What healthcare jobs involving direct patient care do not require heavy lifting? What healthcare jobs involving direct patient care do not require heavy lifting? | allnurses

What healthcare jobs involving direct patient care do not require heavy lifting?

  1. 0 It looks like most direct patient care jobs require lifting of over 50 lbs. This could entail lifting a 300 lb. patient by oneself. What healthcare jobs involving direct patient care (or indirect care) do not require heavy lifting? Are there any accommodations provided to assist with heavy lifting for the healthcare jobs that do require the lifting?
    •  
  2. 10 Comments

  3. Visit  ChristineN profile page
    #1 1
    No job is ever going to require you to lift a 300lb pt by yourself. Most hospitals require you to lift 50lbs. Obviously with the obese pts such as your 300lb pt you could use a Hoyer lift and a fellow co-worker to help. I never move pts by myself, even if they are my size, as I could still end up hurting myself.

    If you actually have a medical condition or a reason you are unable to do alot of lifting and are looking for the area of nursing for you, have you considered clinics, NICU, case management, and other options. There are lots of options in nursing that do not involve heavy lifting.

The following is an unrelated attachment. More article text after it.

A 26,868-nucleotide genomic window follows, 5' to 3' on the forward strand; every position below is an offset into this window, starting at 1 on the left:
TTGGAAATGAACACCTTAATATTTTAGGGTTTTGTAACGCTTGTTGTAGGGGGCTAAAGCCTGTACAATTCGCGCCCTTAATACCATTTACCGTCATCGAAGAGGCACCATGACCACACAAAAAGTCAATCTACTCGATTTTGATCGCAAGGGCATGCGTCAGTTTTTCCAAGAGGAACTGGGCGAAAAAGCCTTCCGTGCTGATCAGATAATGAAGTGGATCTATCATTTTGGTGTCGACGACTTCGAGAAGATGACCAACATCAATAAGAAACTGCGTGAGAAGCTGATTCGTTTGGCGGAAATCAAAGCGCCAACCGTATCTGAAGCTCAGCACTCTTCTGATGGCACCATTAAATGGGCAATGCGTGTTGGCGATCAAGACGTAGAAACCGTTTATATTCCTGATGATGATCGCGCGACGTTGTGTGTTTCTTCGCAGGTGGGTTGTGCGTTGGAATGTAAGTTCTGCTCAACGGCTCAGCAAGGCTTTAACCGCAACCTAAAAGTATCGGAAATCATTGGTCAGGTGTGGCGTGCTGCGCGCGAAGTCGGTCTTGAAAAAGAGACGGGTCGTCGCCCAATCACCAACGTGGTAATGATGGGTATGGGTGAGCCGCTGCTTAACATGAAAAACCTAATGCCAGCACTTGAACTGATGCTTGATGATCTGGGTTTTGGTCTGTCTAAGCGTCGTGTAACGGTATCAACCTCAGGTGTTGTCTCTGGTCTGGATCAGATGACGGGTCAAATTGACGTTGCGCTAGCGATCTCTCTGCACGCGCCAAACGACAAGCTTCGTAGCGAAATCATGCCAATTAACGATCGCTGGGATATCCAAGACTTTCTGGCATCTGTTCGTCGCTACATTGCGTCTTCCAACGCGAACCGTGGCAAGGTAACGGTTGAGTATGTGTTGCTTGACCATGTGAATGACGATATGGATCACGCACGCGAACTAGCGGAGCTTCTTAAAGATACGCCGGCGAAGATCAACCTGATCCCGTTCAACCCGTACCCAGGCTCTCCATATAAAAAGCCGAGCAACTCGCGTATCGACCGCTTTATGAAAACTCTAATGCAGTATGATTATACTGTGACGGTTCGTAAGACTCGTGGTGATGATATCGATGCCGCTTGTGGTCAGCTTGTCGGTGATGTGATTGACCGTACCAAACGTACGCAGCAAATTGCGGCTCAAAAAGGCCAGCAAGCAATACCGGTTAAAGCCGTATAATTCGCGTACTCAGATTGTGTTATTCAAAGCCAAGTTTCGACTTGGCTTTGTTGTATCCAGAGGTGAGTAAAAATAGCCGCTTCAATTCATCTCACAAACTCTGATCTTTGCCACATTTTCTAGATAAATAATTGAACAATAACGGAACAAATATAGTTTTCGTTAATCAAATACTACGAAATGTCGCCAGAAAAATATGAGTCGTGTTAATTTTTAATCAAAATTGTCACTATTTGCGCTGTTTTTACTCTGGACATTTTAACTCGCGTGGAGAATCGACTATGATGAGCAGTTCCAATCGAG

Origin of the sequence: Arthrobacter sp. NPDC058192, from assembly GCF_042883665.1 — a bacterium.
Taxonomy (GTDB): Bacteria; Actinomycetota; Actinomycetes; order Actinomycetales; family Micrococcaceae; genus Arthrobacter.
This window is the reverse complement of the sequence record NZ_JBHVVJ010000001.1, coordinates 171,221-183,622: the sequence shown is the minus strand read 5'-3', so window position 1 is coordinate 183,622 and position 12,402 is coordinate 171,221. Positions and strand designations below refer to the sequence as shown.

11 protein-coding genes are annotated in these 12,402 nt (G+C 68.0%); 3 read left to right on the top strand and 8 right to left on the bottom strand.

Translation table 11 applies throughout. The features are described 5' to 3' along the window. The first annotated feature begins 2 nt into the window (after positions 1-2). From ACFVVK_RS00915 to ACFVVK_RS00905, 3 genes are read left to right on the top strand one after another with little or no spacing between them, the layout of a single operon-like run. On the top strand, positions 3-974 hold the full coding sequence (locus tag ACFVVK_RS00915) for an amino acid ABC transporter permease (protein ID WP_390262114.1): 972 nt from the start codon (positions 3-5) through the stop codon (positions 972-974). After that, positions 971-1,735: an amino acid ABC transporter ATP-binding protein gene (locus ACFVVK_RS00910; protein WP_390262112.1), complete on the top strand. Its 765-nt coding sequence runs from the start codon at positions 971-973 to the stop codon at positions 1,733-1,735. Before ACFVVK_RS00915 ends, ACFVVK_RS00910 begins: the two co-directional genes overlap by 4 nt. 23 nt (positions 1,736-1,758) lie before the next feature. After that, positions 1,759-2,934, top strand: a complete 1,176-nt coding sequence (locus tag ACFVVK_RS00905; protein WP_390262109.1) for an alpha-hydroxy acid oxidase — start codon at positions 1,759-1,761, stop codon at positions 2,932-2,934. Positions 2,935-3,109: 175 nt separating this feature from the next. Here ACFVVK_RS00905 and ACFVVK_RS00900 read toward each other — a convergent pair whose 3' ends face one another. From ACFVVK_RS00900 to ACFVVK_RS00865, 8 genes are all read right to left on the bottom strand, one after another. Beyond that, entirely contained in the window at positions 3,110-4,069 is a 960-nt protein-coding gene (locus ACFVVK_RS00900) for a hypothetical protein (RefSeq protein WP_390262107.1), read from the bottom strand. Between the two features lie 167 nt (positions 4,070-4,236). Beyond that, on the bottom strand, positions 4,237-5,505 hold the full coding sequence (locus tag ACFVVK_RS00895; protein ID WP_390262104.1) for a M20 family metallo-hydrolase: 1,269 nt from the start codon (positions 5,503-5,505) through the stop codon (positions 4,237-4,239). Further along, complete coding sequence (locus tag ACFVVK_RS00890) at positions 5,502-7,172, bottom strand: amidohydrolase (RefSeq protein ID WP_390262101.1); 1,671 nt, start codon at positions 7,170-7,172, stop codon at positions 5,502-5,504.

4. Visit  inforn43 profile page
    #2 1
    I would like more information about RN jobs that don't require lifting. I have destroyed my shoulders working as a CNA for over twenty years. I also want to dispute the last comment. Although you would never be required to lift a 300lb pt. completely on your own, nursing is a job where you cannot really predict what will happen. You will most likely have to pull a 300 lb pt up in bed. You will be required to lift a 300+ lb pt. with the assistance of another nurse or CNA. Many people especially heavy ones are afraid of Hoyer lifts and will refuse to be lifted in them. Additionally no one can ever predict exactly what will happen working as a nurse. People fall all the time and you are not going to just jump back and let them injure themselves, they slide down roll too far over and do things you wont even think of. When this happens you just do your best but you are rarely going to have time to get help. Also I have tried working in jobs where you would think there would not be lifting of heavy pts. Pediatrics and nurse management, but I always end up lifting so be careful. Plan ahead and get the type of education that you need to do the job that you can physically do.